Millions of children at risk as UN fears genocide in Burundi

Children in conflicts, Education in emergencies

A child prays at a memorial service for victims of the conflict

The central African country of Burundi has been rocked by violence over the past few months. Since protests began in April after the president’s bid to stay on for a third term, at least 240 people have been killed, some of them children.

Bodies are being dumped on the streets of the capital Bujumbura and more than 215,000 people have fled into neighbouring countries. Another 15,000 are internally displaced, says the United Nations refugee agency UNHCR.

Fearing a genocide like the one in neighbouring Rwanda, the United Nations has stepped in and urged all sides to engage in peace talks. It has warned of action against those who incite further violence. 

Like the Rwandan conflict that claimed an estimated 800,000 lives in 1994, the violence in Burundi is set against a backdrop of tensions between Tutsi and Hutu ethnic groups.

But what of Burundi’s children? What is life like for them and how is their education being affected by the worst conflict to hit their country since the 12-year civil war that resulted in 300,000 deaths ended in 2005?

Just under half of Burundi’s population of 10.4 million are under 18 – and almost one in five Burundians is aged under five.

It is the second poorest country in the world, with 67% living below the poverty line. Three in five children have stunted growth due to malnutrition.

A Burundian child eats at a refugee camp in Carama

In 2007, the government made primary school education mandatory for all – from age seven to 12. The percentage of primary-age children attending school before the latest conflict began was 85%, according to the United Nations children’s agency UNICEF. Of the 15% who were not in school, there was virtually a 50-50 split between boys and girls.

According to a 2014 report by the United States Department of Labor, 27% of children – more than 633,000 – were working and 26% of those aged seven to 14 were combining work and school. Most worked in “cash crops” such as tea, coffee, cotton and sugarcane.

A new school in Gitukura built with help from war widows and veterans in 2009 Picture: UN Development Programme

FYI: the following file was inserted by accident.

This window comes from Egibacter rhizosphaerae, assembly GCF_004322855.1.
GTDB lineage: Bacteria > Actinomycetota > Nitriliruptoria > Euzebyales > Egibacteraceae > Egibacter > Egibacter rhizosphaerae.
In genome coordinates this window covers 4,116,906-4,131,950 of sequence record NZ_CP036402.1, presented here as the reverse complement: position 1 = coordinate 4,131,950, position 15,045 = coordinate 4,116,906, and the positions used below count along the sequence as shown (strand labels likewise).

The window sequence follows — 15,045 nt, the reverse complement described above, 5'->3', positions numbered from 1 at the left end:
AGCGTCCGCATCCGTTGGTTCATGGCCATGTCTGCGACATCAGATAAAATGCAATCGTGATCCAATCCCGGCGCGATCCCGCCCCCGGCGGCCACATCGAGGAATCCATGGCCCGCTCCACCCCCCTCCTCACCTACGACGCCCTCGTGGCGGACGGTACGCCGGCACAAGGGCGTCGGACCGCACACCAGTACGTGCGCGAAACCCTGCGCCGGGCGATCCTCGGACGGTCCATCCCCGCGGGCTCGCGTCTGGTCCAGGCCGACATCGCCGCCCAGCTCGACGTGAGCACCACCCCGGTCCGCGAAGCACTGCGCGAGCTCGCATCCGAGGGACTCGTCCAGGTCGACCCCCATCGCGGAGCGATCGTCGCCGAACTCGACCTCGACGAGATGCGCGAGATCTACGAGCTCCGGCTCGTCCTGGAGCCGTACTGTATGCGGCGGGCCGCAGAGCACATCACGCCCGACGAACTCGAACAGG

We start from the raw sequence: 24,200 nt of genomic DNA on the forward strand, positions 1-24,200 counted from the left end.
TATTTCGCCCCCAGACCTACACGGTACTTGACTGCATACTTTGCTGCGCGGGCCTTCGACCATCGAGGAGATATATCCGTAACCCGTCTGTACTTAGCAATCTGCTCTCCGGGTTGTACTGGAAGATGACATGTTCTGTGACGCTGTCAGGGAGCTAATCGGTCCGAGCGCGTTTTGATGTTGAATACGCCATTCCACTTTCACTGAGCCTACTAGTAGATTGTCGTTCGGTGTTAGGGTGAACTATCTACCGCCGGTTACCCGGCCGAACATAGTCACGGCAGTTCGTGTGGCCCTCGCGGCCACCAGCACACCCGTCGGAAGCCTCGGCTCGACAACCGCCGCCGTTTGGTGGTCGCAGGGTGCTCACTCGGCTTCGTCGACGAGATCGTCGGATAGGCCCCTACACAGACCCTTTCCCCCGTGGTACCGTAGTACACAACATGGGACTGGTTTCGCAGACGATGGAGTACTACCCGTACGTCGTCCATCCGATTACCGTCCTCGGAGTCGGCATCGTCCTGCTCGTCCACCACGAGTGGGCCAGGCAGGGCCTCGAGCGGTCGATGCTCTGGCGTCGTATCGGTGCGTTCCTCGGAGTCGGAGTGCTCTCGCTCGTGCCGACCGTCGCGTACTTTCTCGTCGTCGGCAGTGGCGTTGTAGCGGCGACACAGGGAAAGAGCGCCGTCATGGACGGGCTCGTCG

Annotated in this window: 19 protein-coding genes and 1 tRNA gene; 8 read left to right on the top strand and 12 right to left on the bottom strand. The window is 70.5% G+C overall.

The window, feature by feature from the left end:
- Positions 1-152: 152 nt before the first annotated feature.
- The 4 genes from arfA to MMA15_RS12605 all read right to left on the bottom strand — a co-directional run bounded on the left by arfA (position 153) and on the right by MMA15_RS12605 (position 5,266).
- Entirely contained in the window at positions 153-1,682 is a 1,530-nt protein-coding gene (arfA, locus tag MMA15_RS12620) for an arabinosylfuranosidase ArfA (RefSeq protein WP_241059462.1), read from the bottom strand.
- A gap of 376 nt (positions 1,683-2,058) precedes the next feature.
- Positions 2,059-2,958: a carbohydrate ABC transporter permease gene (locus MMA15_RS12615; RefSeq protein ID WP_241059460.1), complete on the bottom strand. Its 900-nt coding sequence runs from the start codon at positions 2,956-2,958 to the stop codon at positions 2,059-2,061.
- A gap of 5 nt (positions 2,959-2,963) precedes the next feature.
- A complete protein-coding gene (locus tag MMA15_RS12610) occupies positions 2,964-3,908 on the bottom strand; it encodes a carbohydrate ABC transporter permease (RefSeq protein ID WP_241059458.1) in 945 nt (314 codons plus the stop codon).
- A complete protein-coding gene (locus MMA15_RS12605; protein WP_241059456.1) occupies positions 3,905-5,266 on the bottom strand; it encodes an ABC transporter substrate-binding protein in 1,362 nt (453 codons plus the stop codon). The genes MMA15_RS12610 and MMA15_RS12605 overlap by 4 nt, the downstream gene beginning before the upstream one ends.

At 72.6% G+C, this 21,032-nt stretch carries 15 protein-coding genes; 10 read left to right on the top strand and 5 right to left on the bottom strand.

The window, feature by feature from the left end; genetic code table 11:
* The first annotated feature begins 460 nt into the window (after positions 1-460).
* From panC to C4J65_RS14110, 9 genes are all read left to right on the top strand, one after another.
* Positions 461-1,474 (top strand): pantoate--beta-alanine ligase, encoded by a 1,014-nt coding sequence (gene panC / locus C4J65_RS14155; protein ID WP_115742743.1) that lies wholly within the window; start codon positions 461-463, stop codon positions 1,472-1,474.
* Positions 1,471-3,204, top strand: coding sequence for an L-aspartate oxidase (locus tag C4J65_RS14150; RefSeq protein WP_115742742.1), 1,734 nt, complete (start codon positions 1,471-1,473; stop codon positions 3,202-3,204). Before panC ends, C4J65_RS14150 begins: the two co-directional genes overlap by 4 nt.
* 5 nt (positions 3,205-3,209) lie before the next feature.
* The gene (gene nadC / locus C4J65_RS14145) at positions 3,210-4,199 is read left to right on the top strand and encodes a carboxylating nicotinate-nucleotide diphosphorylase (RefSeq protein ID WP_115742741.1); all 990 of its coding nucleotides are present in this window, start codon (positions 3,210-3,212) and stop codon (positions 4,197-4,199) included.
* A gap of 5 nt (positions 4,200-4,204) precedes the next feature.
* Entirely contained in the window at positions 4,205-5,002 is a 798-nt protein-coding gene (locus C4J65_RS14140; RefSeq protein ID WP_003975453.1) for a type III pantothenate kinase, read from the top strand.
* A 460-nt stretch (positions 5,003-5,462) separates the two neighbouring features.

Between 1999 and 2012, Burundi was the best-performing country in sub-Saharan Africa at enrolling children in primary school. UNESCO statistics showed it more than doubled the proportion of primary-age children in school from the original 41%.

Between 2003 and 2013, there was an average of 14.1% growth in secondary school enrollment, thanks in part to funding from the Global Partnership for Education.

Burundi introduced a seventh primary school grade, which allowed more than 145,000 students to stay in school rather than drop out in secondary.

Students at start of school year in 2013 Picture: Norad

The Child-Friendly Schools model originated by the United Nations children’s agency UNICEF – which focuses on the overall needs of the child and respects their rights – was adopted in 2012 by the education ministry.

Augustin Ndabunganire, Chairman of the Management Committee of Gakora Primary School, said: “Girls used to hide themselves behind boys in classroom. But thanks to the new approach, things are changing. The girls sit in front and work in groups with the boys.”

The return in recent years of Burundian refugees from earlier conflicts has put a huge strain on the education system – and UNICEF says there is now an average of 72 children in each primary school classroom and a lack of basic materials including text books.

A makeshift school in Mabayi in 2010 Picture: UN Development Programme

But that flow of refugees started to move in the opposite direction when the violence flared up earlier this year. In June Save The Children revealed that more than 2300 unaccompanied Burundian children had made long and dangerous journeys to refugee camps without their parents.

Edwin Kuria, regional humanitarian manager for Save the Children in East Africa, said: “Often sent ahead by their desperate parents, who stay behind to protect family homes and property from looting, the number of vulnerable children arriving alone or separated from their families is unprecedented. Many are arriving without shoes and nothing but the clothes they are wearing.”